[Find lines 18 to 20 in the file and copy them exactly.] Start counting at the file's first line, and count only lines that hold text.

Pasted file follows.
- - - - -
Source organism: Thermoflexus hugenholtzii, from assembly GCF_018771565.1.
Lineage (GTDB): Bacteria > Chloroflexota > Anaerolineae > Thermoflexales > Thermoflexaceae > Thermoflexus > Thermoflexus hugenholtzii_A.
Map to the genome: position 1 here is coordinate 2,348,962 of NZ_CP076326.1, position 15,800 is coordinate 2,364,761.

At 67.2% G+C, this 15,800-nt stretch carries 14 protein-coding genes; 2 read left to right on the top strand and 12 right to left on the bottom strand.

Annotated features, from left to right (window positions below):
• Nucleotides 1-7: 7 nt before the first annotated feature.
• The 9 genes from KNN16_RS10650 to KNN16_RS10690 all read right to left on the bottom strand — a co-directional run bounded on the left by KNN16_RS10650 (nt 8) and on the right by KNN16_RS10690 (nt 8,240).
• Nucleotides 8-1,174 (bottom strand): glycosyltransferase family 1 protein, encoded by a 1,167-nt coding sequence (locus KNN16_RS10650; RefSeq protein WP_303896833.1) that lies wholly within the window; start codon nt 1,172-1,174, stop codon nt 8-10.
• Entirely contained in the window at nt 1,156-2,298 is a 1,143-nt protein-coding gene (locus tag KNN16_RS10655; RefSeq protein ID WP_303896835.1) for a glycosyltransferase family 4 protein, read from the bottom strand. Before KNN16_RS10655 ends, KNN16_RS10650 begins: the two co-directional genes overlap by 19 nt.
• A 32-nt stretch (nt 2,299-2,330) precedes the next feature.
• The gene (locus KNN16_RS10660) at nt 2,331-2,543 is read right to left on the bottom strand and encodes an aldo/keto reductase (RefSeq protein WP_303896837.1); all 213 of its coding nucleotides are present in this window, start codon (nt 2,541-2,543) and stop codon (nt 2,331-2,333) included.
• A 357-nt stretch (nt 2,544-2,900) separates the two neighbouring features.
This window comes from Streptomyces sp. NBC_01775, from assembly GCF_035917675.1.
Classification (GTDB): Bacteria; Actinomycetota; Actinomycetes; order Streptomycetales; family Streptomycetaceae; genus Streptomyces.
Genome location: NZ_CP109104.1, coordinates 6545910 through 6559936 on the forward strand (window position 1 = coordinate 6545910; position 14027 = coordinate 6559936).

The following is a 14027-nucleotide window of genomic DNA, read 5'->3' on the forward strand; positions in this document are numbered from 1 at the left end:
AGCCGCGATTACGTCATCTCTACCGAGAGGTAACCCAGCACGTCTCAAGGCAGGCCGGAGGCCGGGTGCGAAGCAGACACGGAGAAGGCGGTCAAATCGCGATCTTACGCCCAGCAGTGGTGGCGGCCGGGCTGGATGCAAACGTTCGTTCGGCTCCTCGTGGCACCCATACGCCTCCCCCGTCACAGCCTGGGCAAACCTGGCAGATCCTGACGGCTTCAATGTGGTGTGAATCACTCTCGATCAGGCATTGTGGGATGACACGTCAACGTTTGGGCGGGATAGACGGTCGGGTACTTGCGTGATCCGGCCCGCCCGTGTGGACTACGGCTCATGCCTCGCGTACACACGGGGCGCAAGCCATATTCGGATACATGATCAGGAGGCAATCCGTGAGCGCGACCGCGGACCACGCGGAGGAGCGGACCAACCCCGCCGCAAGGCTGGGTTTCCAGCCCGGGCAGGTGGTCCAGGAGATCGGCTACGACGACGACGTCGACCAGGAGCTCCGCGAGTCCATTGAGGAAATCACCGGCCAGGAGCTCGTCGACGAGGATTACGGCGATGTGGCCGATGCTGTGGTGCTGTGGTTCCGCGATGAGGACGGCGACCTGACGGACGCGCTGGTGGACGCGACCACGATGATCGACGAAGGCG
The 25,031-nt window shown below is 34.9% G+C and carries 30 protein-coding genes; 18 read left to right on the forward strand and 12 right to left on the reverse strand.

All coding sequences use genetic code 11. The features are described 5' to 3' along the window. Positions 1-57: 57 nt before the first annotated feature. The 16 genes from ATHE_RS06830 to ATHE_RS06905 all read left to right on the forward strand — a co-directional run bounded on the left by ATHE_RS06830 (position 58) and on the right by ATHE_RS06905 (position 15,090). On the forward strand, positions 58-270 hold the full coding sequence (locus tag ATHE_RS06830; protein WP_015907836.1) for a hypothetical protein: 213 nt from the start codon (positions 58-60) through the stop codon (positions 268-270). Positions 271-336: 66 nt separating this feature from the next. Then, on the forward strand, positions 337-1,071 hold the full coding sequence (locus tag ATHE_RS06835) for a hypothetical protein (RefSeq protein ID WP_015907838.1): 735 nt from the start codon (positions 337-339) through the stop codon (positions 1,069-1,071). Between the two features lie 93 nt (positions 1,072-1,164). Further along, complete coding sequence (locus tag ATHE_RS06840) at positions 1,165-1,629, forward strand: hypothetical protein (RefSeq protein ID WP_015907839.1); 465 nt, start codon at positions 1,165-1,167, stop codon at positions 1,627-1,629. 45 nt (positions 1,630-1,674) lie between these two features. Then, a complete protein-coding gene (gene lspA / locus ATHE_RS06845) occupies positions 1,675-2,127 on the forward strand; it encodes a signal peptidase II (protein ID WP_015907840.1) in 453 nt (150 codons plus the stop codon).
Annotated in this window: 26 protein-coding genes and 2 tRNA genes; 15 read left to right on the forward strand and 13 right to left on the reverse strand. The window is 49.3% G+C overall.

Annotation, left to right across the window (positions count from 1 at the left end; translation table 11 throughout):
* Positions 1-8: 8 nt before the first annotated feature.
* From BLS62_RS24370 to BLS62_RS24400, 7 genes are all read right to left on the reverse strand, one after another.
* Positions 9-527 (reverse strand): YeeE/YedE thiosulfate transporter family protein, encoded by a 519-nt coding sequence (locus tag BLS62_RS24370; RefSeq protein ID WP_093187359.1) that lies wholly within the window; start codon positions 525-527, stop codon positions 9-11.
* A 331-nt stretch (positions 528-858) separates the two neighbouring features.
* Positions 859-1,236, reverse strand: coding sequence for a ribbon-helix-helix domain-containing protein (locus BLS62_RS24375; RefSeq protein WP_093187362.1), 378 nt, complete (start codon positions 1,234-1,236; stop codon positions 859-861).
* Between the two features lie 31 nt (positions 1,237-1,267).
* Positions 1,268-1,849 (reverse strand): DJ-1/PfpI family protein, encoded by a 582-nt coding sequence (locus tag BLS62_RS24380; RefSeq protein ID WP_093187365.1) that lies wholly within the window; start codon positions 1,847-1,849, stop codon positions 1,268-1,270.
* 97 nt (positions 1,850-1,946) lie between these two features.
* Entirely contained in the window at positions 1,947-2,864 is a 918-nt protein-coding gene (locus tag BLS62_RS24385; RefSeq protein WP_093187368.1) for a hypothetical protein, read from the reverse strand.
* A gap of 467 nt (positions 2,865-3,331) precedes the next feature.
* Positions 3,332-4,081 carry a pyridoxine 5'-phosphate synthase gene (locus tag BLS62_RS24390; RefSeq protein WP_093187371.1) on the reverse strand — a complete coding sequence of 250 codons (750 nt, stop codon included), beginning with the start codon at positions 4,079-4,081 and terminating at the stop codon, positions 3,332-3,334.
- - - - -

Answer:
The 25,031-nt window shown below is 34.9% G+C and carries 30 protein-coding genes; 18 read left to right on the forward strand and 12 right to left on the reverse strand.

All coding sequences use genetic code 11. The features are described 5' to 3' along the window. Positions 1-57: 57 nt before the first annotated feature. The 16 genes from ATHE_RS06830 to ATHE_RS06905 all read left to right on the forward strand — a co-directional run bounded on the left by ATHE_RS06830 (position 58) and on the right by ATHE_RS06905 (position 15,090). On the forward strand, positions 58-270 hold the full coding sequence (locus tag ATHE_RS06830; protein WP_015907836.1) for a hypothetical protein: 213 nt from the start codon (positions 58-60) through the stop codon (positions 268-270). Positions 271-336: 66 nt separating this feature from the next. Then, on the forward strand, positions 337-1,071 hold the full coding sequence (locus tag ATHE_RS06835) for a hypothetical protein (RefSeq protein ID WP_015907838.1): 735 nt from the start codon (positions 337-339) through the stop codon (positions 1,069-1,071). Between the two features lie 93 nt (positions 1,072-1,164). Further along, complete coding sequence (locus tag ATHE_RS06840) at positions 1,165-1,629, forward strand: hypothetical protein (RefSeq protein ID WP_015907839.1); 465 nt, start codon at positions 1,165-1,167, stop codon at positions 1,627-1,629. 45 nt (positions 1,630-1,674) lie between these two features. Then, a complete protein-coding gene (gene lspA / locus ATHE_RS06845) occupies positions 1,675-2,127 on the forward strand; it encodes a signal peptidase II (protein ID WP_015907840.1) in 453 nt (150 codons plus the stop codon).
Annotated in this window: 26 protein-coding genes and 2 tRNA genes; 15 read left to right on the forward strand and 13 right to left on the reverse strand. The window is 49.3% G+C overall.